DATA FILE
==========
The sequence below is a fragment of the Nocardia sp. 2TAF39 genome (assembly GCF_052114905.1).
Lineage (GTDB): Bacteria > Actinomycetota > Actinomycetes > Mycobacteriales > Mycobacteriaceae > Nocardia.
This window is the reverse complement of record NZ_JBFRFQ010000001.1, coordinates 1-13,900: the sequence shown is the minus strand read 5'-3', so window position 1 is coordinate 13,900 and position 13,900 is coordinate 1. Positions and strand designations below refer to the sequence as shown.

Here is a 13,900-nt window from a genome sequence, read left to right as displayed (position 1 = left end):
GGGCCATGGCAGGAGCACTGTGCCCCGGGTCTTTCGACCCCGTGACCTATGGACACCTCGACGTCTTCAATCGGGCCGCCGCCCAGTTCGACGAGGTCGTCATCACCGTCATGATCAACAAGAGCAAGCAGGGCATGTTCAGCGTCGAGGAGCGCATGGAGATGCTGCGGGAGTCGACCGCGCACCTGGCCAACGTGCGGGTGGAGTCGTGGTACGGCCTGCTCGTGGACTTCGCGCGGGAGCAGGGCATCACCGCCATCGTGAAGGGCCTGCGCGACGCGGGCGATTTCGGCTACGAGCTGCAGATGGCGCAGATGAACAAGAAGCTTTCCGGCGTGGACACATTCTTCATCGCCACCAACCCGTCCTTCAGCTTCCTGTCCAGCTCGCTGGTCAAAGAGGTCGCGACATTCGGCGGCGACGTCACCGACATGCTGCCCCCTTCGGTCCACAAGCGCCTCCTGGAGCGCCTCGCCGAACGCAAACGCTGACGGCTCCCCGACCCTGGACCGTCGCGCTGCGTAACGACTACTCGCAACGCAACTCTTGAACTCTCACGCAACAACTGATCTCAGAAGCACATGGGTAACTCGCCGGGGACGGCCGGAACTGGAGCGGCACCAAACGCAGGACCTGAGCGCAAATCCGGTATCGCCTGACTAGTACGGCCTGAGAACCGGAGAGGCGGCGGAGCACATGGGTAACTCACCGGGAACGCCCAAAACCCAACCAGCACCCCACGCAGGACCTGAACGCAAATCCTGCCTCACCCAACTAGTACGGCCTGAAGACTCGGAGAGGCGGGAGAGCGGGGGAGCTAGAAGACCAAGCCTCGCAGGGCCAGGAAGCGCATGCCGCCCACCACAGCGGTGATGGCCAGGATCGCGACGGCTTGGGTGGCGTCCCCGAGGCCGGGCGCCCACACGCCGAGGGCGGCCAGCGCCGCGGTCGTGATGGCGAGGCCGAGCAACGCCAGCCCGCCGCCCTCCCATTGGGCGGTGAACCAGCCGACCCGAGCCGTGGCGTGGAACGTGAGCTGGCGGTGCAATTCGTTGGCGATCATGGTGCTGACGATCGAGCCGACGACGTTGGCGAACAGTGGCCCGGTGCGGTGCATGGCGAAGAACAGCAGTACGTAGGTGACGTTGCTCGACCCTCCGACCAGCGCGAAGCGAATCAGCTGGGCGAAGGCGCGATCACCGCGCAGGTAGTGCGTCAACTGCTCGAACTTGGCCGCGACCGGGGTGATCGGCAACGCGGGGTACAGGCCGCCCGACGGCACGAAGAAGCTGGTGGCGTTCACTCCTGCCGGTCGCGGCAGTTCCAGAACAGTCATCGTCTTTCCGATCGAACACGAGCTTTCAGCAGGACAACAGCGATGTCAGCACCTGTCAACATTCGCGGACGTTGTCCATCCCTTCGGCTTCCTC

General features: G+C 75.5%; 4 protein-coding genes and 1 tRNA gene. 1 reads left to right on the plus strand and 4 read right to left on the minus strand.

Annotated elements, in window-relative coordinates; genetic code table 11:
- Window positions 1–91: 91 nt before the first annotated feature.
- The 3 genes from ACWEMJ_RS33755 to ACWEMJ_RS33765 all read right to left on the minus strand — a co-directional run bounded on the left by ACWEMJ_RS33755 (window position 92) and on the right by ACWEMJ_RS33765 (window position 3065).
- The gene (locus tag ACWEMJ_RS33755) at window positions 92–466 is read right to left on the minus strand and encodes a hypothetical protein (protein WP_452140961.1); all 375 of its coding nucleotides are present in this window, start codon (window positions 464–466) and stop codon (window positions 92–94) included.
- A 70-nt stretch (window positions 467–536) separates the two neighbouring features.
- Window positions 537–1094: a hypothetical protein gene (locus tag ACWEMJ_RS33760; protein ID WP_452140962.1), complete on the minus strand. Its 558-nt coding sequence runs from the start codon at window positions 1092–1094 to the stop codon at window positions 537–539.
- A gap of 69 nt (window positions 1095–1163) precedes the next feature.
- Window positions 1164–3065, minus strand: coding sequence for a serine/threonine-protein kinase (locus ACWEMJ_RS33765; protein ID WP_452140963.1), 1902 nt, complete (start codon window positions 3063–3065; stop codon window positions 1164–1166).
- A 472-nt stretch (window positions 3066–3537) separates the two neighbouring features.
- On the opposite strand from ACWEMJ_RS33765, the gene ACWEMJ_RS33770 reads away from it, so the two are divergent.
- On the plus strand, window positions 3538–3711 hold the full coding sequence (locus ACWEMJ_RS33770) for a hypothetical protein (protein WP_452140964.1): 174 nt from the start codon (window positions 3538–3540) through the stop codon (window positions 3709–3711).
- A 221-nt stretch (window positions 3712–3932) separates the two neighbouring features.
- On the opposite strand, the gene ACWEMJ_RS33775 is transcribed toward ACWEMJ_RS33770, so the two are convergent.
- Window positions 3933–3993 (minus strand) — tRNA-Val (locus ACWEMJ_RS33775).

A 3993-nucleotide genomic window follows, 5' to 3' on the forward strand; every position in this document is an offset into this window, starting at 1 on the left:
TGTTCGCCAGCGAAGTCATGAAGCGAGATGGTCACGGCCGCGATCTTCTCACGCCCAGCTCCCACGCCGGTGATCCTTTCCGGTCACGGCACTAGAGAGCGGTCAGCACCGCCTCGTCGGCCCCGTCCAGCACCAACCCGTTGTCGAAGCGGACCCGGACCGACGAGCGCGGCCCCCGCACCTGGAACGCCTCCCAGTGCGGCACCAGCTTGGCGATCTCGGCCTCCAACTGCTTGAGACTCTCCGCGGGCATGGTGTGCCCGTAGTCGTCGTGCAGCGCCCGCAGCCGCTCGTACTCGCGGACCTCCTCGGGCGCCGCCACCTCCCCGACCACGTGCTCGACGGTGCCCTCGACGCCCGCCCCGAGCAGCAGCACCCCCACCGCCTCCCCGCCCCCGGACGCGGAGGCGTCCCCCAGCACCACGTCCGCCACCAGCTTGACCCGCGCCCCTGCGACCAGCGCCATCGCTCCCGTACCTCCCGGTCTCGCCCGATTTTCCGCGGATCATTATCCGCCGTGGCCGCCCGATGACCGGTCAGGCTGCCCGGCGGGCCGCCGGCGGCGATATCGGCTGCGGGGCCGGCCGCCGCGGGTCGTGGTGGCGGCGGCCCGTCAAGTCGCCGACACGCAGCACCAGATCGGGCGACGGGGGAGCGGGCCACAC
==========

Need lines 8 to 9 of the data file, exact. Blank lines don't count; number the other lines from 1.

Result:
- Window positions 1–91: 91 nt before the first annotated feature.
- The 3 genes from ACWEMJ_RS33755 to ACWEMJ_RS33765 all read right to left on the minus strand — a co-directional run bounded on the left by ACWEMJ_RS33755 (window position 92) and on the right by ACWEMJ_RS33765 (window position 3065).